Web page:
Next up for demolition was the Priory of Sion, the secret organisation that claims to have been founded in 1099 to protect a royal bloodline that originated among the Merovingian kings of Dark Age France. It is a story which first came to light with the broadcast in the 1970s of a series of documentaries on the mysteries of Rennes-le-Chateau fronted by charismatic English broadcaster Henry Lincoln, who would go on to become one of the authors of THE HOLY BLOOD AND THE HOLY GRAIL, a book that inspired the writing of THE DA VINCI CODE.

I must say that I loved those documentaries, which I caught for the first time shortly after Graham Phillips and I participated in the Green Stone quest in October 1979. There is no question that they inspired my writing career, especially Henry Lincoln's sheer dedication at getting to the heart of a mystery.

Yet I have known for many years that the Priory of Sion was created as recently as 1956 by two men, the illusive Pierre Plantard and aristocrat Philippe de Cherisey. They composed a series of strange documents which they deposited in Paris's Biblioteque Nationale, in the hope that they would be rediscovered by an innocent party at some future point. These contained false pedigrees going back 1,500 years, as well as lists of secret grand masters spanning an entire millennium of activity. They created also ciphered messages on parchaments which they claimed had been found in the church at the village of Rennes-le-Chateau at the foot of the French Pyrenees, based on existing claims that something of immense importance had been discovered there in the late nineteenth century by the priest Berengier Sauniere. In addition to all this, the Priory put claim to the foundation of the Knights Templar in 1118, which it severed any connections with in 1188.

The documentary had a field day exposing the Priory of Sion as a hoax concocted as a surrealist experiment by Plantard and de Cherisey, with the help of French writer Gerard de Sade. He was the first to bring the subject to the public's attention in a French language book back in 1967 (and from which Henry Lincoln got the idea for his documentaries).

Yet what was not made clear is that there are a number of unanswered questions with respect both to the mystery of Rennes-le-Chateau and the Priory of Sion. For instance, what was it that inspired Pierre Plantard to create the Priory in 1956? Where did he get all his masses of historical inspiration from, much of it of totally obscure origin? In addition to this, what were his links with secret societies and occultists prior to 1956, and what was their interest in the subject matter of the so-called 'dossier secrets'? And on the subject of Rennes-le-Chateau, what did Sauniere really find in his church at Rennes-le-Chateau? Was it linked with existing legends in the area concerning the concealment of treasure belonging to the Merovingians, the Cathars, the Templars and even the Visigoths, the Germanic Dark Age tribe who sacked Rome and carried off the treasure of the Jerusalem Temple to southern France? And finally, why did the Templars of Rousillon and Aragon take such an interest in the Aude Valley, where Rennes-le-Chateau is located, especially since it was under the control of the Templars of northern France?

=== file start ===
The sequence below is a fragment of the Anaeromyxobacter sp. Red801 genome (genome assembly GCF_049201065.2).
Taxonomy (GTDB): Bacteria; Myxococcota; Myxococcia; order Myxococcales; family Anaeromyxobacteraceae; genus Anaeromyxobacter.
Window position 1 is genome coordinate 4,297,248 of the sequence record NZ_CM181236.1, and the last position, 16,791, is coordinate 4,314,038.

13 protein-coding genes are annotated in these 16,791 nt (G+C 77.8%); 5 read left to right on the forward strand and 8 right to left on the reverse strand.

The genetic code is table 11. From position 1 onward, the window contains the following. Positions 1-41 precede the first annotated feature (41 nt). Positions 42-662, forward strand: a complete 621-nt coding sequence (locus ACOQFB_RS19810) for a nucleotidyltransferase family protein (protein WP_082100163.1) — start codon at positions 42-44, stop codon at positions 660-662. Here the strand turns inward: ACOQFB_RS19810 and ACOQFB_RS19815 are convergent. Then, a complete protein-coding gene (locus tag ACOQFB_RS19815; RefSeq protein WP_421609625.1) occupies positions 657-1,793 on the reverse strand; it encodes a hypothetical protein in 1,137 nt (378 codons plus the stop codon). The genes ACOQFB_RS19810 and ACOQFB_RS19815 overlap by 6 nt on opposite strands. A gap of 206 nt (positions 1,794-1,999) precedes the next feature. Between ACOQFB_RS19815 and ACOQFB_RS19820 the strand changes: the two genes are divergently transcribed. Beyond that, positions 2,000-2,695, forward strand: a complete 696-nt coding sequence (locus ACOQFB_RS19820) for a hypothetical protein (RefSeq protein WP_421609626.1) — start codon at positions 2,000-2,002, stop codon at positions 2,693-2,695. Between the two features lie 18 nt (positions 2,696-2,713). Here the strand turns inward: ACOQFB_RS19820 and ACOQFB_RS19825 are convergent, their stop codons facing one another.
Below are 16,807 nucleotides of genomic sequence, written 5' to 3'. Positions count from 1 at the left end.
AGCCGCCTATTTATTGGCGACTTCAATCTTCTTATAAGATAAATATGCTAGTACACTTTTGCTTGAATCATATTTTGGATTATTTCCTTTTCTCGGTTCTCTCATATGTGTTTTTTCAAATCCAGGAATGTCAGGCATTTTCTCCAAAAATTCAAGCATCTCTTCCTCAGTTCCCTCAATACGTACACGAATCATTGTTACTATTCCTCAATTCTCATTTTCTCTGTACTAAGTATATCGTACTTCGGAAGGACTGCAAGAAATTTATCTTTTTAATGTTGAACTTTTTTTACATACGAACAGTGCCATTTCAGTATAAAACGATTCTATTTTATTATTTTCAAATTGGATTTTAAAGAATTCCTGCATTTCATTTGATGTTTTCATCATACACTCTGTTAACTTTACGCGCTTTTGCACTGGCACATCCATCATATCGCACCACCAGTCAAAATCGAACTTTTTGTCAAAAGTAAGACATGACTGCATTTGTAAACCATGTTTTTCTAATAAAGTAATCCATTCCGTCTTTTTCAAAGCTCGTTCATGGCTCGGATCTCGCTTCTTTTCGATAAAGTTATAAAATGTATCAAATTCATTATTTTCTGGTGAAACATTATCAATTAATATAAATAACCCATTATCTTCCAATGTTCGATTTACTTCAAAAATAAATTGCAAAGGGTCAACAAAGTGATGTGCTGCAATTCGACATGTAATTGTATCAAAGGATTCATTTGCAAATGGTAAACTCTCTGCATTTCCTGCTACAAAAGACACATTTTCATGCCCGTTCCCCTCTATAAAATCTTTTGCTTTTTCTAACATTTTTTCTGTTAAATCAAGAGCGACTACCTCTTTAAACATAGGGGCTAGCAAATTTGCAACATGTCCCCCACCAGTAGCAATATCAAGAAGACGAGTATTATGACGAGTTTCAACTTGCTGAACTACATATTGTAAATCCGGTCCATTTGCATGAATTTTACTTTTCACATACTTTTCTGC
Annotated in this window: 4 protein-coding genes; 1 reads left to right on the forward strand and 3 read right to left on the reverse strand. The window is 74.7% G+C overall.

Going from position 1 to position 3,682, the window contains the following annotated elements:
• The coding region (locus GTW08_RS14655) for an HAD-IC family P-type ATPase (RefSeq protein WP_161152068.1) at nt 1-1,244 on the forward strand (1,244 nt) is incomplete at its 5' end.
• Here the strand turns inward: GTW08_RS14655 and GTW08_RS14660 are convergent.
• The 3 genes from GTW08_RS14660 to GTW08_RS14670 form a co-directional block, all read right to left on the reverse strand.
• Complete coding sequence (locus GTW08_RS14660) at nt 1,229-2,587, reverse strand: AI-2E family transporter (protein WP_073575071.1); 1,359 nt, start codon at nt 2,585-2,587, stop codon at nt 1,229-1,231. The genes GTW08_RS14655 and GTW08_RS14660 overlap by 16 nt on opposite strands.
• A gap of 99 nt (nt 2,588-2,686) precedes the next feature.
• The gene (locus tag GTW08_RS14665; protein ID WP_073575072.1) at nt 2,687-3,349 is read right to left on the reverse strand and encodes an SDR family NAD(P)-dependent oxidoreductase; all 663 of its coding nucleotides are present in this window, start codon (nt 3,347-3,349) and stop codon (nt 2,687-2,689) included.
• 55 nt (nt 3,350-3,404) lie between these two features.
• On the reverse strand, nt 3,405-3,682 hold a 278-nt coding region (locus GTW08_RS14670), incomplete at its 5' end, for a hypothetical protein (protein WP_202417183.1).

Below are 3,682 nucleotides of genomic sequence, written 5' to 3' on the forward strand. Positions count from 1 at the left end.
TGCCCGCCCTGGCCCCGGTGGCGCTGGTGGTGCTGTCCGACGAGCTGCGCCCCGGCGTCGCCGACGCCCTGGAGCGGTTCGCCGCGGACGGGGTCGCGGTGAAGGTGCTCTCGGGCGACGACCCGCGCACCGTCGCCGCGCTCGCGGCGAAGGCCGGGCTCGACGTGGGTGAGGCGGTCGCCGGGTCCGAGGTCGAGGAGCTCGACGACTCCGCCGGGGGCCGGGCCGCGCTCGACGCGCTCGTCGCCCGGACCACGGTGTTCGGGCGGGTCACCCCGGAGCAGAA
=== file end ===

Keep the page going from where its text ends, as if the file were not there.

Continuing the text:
I will admit that I thoroughly enjoyed this part of the documentary, especially the archive footage of Henry Lincoln at Rennes-le-Chateau, and the interview with Pierre Plantard for French television. Great stuff!


Next under the hammer was the idea first popularised in the Baigent, Lincoln and Leigh bestseller THE HOLY BLOOD AND THE HOLY GRAIL (1982), and found also in THE DA VINCI CODE, that the Grail is in fact the womb of Mary Magdalene, which carried the fruits of her marriage to Jesus Christ. According to the story, Jesus survived the Crucifixion and went on to wed Mary Magdalene, who left Palestine for southern France bringing the child with her. It is from his descendants that the sang real, the 'blood royal', ran through into the veins of the Merovingian royal house. By the way, sang real is a late medieval confusion of the term san graal, 'Holy Grail', and has no existence anywhere prior to this time.

I must say that although I was pretty convinced by the theory that the Holy Grail was the womb of the Magdalene when I first read THE HOLY BLOOD AND THE HOLY GRAIL (which, by the way, is one of my favourite books of all time), detailed research into the origins of the Holy Grail and the Magdalene's associations with France have left me in no doubt that it is completely false. Although I wanted to believe it, I discovered that the concept of the Magdalene's journey to France is a medieval creation, conceived of by wily French monks to justify the presence in rival monasteries of human remains which they claimed were those of the Magdalene. Indeed, prior to the late eleventh century, when Mary first becomes associated with southern France, her only cult centre was Ephesus in Asia Minor (modern Turkey). He was said to have spent her final days in the company of her close companion John the Evangelist. Traditionally, he is the writer of the Fourth Gospel, as well as the author of Revelations, which he wrote while imprisoned by the Romans on the Greek island of Patmos.